Paul Taylor was named the first national policing chief scientific adviser last year. He tells Beckie Smith how he’s working to improve the way science and technology is used in policing – and the “Del Boy moments” he’s had along the way
One minute, Paul Taylor is talking about the ocean, and the next, he is talking about dogs – neither of which CSW expected to cover in an hour-long video call with the national policing chief scientific adviser.
Taylor is illustrating his own surprise over the last few months at how many areas of policing are impacted by science and technology. In particular, he says, he was surprised by the breadth of scientific questions surrounding police dogs.
“They’re a really critical capability in policing,” he says. “You have issues around training and selection – because they’re very expensive, believe it or not. And some just aren’t fit for it, particularly the dogs that support frontline policing. They get put in some quite intimidating scenarios and they have to be brave enough to act, and act proportionately.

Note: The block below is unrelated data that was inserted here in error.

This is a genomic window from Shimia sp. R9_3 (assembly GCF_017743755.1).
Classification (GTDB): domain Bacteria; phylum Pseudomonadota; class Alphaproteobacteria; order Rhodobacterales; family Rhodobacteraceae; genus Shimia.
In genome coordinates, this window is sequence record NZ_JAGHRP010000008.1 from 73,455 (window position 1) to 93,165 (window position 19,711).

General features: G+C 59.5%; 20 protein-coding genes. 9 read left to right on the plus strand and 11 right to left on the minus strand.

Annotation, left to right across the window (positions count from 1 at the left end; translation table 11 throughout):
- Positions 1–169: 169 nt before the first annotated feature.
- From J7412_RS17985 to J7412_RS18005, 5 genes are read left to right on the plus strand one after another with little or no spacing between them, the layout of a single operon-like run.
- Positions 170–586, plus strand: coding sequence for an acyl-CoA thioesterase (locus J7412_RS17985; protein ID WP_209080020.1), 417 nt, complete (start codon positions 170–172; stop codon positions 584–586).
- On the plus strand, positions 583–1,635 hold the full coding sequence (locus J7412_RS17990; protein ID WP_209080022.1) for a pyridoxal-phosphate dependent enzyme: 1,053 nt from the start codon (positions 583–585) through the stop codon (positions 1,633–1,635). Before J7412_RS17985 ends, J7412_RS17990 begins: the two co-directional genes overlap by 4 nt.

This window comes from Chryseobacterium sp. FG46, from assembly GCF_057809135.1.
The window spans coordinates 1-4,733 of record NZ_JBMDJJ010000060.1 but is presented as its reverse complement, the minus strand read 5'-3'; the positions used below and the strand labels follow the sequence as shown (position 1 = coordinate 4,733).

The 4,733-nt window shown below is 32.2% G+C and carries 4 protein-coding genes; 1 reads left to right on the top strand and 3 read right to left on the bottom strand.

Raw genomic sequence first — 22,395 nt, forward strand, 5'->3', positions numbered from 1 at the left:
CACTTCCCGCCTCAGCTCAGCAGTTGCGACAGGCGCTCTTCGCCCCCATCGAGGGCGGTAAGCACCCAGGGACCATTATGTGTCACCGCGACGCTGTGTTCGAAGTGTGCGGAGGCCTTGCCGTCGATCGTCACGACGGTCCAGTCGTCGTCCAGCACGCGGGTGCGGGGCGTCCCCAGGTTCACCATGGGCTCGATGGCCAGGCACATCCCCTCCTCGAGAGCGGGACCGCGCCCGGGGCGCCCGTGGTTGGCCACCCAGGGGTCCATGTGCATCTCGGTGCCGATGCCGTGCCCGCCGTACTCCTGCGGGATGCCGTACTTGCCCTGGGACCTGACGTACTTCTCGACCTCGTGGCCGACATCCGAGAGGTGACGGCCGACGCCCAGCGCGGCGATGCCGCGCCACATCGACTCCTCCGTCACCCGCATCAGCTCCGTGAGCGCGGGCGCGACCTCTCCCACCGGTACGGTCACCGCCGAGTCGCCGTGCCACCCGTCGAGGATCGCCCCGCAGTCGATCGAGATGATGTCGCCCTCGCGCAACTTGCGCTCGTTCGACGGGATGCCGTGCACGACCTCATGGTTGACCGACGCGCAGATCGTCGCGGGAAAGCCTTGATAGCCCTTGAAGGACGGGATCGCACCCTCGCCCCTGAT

“Then there’s questions like: how effective are they at smelling various things, from explosives, to weapons, to multimedia, and so on? There’s loads of science around there.”
"Dogs are a really critical capability in policing. You have issues around training and selection – because they’re very expensive, believe it or not. And some just aren’t fit for it"
Another area he hadn’t expected to spend much time on was oceans. “I got schooled earlier in the week,” he says, recalling a meeting of the government-wide chief scientific adviser network, where he was asked if policing had a scientific interest in an ocean project the Department for Environment, Food and Rural Affairs was getting underway. Initially, he was inclined to say no. “Then my colleagues told me, ‘of course we do. You’ve got seaweed and algae and other things affecting the decomposition of bodies’.”